Come to California

This is the NGC1499, the California Nebula! It’s a very large emission nebula that has a visual magnitude of +5.0. NGC1499 starts in November just above the NE horizon and can be seen with the naked eye. But don’t expect to have an easy time finding it. Finding the California Nebula can prove to be a challenge even with high-powered binoculars. If you do decide you want to look for NGC1499, it is located about 20 degrees to the left and 12 degrees above the Pleiades.

NGC1499 was discovered by E. E. Barnard in 1884 and is about 1800 light years away from us.

NGC7293, the Helix Nebula is another large, bright nebula that’s visible in November. On Nov. 1, the Helix Nebula will be about 33 degrees above the Southern horizon. This Helix Nebula can be found with binoculars or a telescope. It’s the closest planetary nebula to Earth – a mere 650 light years away. It is about 16 minutes in diameter; that’s roughly half the size of the full moon. The Helix Nebula has a visual magnitude of +7.6.

What you can look for in November’s Night Skies

Start your morning by checking out Venus in the pre-dawn eastern sky. Venus will rise at about 3:30 a.m. and be 35 degrees above the horizon at 6:30 a.m. With a visual magnitude of -4.3, it’s simply stunning!

After you look at Venus, turn around to the west and look at Jupiter just above the western horizon.

You can also see Jupiter in the eastern skies right after sundown. Uranus will follow it about 30 minutes later. Uranus is usually difficult to spot with the naked eye, but I think the clear skies that are expected behind this week’s cold front might offer a rare opportunity to view it on Wednesday or Thursday before the waning moon rises. Uranus will be located between Jupiter and the eastern horizon. It will appear to be a faint star that doesn’t twinkle.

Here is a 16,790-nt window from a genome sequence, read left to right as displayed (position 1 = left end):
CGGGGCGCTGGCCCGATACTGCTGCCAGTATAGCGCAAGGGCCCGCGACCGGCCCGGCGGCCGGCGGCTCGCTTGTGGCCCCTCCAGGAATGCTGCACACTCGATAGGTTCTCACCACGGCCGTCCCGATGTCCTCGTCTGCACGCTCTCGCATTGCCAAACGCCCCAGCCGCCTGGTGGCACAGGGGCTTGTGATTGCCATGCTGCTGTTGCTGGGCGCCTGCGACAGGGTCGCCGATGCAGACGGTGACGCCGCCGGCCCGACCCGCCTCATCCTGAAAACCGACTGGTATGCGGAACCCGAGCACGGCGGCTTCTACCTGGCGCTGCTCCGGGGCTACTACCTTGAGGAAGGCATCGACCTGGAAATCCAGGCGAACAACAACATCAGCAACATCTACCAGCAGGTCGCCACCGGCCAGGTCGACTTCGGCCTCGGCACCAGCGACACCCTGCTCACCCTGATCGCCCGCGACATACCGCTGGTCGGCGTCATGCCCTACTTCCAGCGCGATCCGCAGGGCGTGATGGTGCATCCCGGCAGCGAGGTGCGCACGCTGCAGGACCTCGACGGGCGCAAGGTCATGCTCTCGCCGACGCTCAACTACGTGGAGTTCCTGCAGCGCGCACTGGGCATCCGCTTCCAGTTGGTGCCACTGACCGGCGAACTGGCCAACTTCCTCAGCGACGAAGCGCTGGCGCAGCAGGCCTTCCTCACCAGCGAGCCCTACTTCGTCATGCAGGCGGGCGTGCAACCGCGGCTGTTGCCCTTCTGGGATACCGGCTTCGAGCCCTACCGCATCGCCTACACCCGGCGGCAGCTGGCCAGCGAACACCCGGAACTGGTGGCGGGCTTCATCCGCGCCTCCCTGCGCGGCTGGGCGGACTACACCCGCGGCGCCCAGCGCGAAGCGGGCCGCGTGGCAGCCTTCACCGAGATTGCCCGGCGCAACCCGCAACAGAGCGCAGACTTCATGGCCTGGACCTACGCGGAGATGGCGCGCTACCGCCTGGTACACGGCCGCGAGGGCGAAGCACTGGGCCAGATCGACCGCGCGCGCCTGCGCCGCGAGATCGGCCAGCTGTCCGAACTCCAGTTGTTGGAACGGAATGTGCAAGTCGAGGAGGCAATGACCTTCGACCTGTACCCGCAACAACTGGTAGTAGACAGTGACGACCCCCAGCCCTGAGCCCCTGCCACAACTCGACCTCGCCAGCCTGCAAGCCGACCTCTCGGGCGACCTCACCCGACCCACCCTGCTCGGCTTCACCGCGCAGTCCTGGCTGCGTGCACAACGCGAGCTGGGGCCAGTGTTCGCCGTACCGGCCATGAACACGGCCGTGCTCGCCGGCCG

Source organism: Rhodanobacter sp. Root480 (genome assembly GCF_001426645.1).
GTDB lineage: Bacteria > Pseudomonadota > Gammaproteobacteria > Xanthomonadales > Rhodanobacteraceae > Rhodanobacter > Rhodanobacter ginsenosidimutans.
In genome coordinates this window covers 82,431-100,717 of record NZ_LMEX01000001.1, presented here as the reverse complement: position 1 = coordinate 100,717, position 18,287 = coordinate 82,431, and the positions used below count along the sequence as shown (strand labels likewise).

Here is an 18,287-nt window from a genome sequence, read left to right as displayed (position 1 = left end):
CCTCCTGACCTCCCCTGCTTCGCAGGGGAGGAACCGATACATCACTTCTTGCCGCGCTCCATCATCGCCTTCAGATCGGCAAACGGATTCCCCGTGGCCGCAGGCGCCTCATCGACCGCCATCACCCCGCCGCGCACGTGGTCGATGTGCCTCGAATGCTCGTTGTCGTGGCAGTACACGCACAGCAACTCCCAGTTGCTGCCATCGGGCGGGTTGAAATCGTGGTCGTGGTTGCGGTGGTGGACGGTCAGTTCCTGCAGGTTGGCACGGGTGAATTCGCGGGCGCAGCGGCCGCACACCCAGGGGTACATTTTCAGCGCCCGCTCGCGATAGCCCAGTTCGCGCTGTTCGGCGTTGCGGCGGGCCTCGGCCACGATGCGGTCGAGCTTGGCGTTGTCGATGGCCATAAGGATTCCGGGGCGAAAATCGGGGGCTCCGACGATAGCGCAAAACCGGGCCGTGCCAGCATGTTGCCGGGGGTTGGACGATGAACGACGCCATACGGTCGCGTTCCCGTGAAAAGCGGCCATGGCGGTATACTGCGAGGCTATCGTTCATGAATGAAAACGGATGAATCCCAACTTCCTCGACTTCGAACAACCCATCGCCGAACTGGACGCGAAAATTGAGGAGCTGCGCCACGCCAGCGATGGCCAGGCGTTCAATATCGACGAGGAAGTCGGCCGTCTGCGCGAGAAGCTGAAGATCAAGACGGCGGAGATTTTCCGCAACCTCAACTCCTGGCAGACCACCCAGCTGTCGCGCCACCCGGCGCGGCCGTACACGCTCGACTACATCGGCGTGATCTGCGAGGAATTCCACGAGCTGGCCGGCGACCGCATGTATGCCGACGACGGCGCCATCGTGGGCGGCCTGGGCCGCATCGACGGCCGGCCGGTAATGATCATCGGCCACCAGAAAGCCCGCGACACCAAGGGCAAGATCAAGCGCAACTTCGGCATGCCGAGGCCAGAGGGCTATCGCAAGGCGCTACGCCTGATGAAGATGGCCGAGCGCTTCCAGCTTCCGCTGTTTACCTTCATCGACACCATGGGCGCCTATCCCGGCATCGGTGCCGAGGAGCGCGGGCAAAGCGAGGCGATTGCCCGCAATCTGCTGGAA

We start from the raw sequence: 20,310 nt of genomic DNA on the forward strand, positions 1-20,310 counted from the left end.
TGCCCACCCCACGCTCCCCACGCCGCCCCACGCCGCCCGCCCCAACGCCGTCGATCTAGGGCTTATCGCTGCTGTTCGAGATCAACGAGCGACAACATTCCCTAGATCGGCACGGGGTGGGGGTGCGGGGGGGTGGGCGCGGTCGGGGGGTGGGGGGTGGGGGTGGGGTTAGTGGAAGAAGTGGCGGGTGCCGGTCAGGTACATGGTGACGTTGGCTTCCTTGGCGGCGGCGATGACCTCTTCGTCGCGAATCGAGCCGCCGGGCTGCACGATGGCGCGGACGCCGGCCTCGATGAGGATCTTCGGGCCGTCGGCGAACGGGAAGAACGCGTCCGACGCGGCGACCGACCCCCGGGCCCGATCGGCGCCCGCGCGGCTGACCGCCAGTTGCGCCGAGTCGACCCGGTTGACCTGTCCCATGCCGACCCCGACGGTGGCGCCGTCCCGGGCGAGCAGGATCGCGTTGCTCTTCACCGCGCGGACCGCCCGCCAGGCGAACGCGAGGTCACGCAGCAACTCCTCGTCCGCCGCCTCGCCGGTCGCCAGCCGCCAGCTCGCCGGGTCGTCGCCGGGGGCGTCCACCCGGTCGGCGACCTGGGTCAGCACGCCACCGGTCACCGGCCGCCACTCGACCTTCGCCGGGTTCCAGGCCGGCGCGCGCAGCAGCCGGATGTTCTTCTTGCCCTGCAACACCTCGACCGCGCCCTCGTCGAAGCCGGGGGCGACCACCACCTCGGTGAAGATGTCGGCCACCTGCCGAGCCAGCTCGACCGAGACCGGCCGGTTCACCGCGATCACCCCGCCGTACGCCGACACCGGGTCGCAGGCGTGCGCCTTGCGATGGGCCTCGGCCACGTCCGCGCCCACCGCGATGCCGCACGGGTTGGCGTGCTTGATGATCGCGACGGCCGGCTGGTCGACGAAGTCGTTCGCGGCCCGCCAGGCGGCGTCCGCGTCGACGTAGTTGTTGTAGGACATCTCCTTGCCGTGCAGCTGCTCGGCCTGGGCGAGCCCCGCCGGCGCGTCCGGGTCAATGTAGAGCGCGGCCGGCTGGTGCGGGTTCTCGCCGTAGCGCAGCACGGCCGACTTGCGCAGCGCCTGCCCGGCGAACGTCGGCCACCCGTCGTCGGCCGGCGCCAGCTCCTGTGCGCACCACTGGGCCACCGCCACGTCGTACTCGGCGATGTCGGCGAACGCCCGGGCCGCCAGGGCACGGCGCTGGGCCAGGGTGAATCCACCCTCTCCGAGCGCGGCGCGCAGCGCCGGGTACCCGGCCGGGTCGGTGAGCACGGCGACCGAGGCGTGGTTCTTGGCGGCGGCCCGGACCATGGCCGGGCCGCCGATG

There are four major meteor showers in November. The Orionids peaked in October, but they are still active through November 22. The Southern Taurids peak on the night of November 5 and the Northern Taurids peak on November 11. The Leonids peak on Nov. 17.

The Southern and Northern Taurids can be seen most of the night, but the best time to look for shooting stars is always after midnight. The Northern Taurids is renowned for Halloween Fireballs, so don’t wait until the peak before you go out looking for shooting stars.

As the name implies, both the Southern and Northern Taurids appear to emanate from the constellation Taurus. Taurus is easy to locate since the Pleiades are located near the center of it. And if you don’t know how to find the Pleiades, you’re lucky; simply look for Jupiter. Right now, it’s only a few degrees above the Pleiades.

The Leonids meteor shower is also known for fireballs. If you go out in the morning to check out Venus, you might get lucky and see a Leonid fireball right above it

Moon Phases:

Last Quarter is November 5

New Moon is November 13

1st Quarter is November 20

Full Moon is November 27


The post Night Sky: Four meteor showers, and more highlights for November appeared first on Island Free Press.

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Credit: Original content published here.

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